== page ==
The social discovery market can be distilled into two primary markets: business networking and dating. While Badoo, Tagged and MeetMe position themselves as “meeting new people,” their primary use case is dating. Each has achieved reasonable success, but they have not integrated Facebook’s social graph so you can see someone’s friends. There is a lot of untapped opportunity to disrupt traditional dating if they take steps to integrate further with Facebook.
Why Hasn’t A Killer Social Dating App Taken Off?
I remain convinced that online dating will evolve and integrate social elements. People have always met through mutual friends and shared interests, and bringing these capabilities online will enhance the user experience. But for most startups, there is a significant cold-start problem. Few startups are funded well enough to afford the marketing required to achieve scale. To be a successful, U.S.-wide, general-purpose dating site you need about 250,000 profiles. This allows the display of meaningful search results when singles filter for age, ethnicity, religion, distance and sexual preference.
Since most social dating sites can’t afford to buy users, they launch features to get viral. However, independent of age, four out of ten people will not post publicly on Facebook that they are using a dating app, and this arrests virality. The reluctance to share romantic activities on Facebook seems due in part to the intimacy of dating and the desire to share only with close family and friends. Many people feel increased reluctance to share their romantic endeavors on Facebook, because their group of Facebook friends has grown substantially to include co-workers, high school/college friends and extended family.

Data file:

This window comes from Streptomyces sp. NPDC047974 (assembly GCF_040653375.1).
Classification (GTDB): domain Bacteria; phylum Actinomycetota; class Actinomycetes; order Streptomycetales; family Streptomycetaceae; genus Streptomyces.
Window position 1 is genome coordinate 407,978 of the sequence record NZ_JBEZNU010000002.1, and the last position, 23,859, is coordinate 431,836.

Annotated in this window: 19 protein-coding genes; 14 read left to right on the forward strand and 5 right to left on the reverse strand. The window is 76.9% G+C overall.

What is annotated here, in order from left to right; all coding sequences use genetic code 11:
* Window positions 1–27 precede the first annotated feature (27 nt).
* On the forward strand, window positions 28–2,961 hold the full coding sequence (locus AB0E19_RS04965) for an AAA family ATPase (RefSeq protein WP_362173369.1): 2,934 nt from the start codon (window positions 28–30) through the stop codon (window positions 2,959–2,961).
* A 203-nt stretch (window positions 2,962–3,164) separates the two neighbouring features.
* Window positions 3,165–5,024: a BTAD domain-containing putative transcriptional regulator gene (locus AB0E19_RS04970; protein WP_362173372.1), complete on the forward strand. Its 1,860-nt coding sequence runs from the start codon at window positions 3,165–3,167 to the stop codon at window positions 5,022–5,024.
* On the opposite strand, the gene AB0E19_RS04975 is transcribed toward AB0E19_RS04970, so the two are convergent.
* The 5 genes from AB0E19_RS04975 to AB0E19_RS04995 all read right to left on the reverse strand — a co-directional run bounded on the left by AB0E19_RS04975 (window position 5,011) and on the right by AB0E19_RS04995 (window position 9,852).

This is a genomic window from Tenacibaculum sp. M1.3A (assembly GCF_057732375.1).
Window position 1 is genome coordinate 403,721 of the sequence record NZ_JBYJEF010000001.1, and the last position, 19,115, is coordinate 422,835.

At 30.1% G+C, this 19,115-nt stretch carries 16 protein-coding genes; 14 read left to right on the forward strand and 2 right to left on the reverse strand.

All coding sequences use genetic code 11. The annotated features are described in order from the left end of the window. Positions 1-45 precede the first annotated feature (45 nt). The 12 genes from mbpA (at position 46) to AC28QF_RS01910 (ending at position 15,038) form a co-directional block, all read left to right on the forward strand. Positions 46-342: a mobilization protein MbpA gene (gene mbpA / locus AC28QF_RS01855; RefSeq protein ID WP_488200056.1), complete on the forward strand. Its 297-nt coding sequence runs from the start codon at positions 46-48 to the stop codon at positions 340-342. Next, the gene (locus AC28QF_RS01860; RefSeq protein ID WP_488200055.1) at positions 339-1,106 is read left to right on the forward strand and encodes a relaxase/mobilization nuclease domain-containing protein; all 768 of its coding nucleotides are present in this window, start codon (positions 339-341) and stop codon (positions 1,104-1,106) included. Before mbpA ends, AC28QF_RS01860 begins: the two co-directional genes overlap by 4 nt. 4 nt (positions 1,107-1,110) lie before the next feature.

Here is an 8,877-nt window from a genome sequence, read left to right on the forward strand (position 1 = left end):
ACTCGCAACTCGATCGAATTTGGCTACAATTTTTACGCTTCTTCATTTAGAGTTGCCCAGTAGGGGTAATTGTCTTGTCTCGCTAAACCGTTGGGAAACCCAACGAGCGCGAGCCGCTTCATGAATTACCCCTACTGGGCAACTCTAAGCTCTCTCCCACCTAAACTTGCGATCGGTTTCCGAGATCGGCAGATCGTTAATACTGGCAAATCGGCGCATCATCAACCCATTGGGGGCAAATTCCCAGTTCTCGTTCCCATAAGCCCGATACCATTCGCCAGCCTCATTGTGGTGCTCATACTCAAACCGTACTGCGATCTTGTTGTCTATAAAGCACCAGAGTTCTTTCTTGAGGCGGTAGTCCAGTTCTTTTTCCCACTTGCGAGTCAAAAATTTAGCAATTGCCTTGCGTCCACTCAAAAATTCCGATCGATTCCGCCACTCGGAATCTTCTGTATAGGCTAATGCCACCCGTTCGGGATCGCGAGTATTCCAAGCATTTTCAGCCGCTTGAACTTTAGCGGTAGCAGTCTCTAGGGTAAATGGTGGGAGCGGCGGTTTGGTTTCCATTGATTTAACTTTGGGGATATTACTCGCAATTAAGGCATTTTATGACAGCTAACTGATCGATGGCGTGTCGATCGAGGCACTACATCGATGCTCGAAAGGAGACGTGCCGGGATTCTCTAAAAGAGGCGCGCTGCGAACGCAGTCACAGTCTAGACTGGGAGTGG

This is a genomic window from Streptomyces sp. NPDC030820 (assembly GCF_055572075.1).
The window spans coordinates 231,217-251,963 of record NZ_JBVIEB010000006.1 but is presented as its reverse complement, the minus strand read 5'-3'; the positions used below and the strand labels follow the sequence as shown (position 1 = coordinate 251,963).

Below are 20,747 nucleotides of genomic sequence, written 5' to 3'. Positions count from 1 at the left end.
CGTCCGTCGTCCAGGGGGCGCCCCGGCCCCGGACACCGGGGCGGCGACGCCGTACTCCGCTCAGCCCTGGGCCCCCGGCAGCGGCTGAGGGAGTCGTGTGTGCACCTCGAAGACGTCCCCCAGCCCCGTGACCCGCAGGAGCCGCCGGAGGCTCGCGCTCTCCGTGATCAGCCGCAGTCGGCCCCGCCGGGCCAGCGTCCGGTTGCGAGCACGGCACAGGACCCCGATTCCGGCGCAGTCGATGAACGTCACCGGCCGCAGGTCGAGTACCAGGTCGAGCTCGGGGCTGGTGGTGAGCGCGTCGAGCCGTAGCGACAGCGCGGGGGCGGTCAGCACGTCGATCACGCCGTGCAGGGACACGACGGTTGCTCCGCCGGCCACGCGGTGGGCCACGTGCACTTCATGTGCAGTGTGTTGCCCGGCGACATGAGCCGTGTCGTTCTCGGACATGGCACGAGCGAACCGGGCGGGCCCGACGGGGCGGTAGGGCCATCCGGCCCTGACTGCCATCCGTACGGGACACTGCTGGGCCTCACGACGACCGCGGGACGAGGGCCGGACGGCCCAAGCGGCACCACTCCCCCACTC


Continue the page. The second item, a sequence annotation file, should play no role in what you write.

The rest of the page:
To illustrate the challenge, no social dating site has gained meaningful traction: theComplete.me (10,000), Yoke (10,000—Buzzfeed acqui-hire), Circl.es (1,000), LikeBright (1,000), thedatable (200), and atthepool.com (Alexa Rank 164,000) have struggled, while Wings, Gelato, and Thread are shuttered.
Despite these challenges and lack of innovation by the leaders, the online dating industry continues to be recession-proof – it is growing and has won wide acceptance among singles today. With Facebook’s Graph Search and the company’s newly expressed interest in online dating, can it reinvent dating, drive down the associated stigma and expand the market?
While the primary hurdle for Facebook may be privacy, there are other challenges, too. Just because someone’s profile indicates they are single does not mean they are ready for dating or want to be contacted by a stranger. On Facebook, receiving messages from strangers feels creepy (paid or not).